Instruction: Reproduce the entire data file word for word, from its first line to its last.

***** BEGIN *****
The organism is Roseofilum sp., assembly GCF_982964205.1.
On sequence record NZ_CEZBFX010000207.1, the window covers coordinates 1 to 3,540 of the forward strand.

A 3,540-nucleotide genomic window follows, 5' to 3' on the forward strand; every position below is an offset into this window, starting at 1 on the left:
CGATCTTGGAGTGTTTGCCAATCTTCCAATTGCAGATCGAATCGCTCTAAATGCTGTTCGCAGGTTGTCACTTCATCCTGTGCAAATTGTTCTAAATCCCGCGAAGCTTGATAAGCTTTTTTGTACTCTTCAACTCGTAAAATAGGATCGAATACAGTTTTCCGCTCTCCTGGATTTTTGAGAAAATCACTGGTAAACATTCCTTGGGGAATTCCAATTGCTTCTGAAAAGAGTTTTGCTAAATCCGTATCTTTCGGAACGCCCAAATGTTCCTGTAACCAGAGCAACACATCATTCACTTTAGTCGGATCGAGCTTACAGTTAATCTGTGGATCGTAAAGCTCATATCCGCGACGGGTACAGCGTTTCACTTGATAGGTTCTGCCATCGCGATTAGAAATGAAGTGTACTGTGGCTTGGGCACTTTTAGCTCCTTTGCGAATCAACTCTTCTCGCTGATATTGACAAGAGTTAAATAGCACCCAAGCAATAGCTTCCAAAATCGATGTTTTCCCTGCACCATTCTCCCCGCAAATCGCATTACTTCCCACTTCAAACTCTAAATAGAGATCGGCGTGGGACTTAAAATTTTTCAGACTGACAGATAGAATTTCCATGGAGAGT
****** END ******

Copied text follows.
The organism is Roseofilum sp., assembly GCF_982964205.1.
On sequence record NZ_CEZBFX010000207.1, the window covers coordinates 1 to 3,540 of the forward strand.

A 3,540-nucleotide genomic window follows, 5' to 3' on the forward strand; every position below is an offset into this window, starting at 1 on the left:
CGATCTTGGAGTGTTTGCCAATCTTCCAATTGCAGATCGAATCGCTCTAAATGCTGTTCGCAGGTTGTCACTTCATCCTGTGCAAATTGTTCTAAATCCCGCGAAGCTTGATAAGCTTTTTTGTACTCTTCAACTCGTAAAATAGGATCGAATACAGTTTTCCGCTCTCCTGGATTTTTGAGAAAATCACTGGTAAACATTCCTTGGGGAATTCCAATTGCTTCTGAAAAGAGTTTTGCTAAATCCGTATCTTTCGGAACGCCCAAATGTTCCTGTAACCAGAGCAACACATCATTCACTTTAGTCGGATCGAGCTTACAGTTAATCTGTGGATCGTAAAGCTCATATCCGCGACGGGTACAGCGTTTCACTTGATAGGTTCTGCCATCGCGATTAGAAATGAAGTGTACTGTGGCTTGGGCACTTTTAGCTCCTTTGCGAATCAACTCTTCTCGCTGATATTGACAAGAGTTAAATAGCACCCAAGCAATAGCTTCCAAAATCGATGTTTTCCCTGCACCATTCTCCCCGCAAATCGCATTACTTCCCACTTCAAACTCTAAATAGAGATCGGCGTGGGACTTAAAATTTTTCAGACTGACAGATAGAATTTCCATGGAGAGT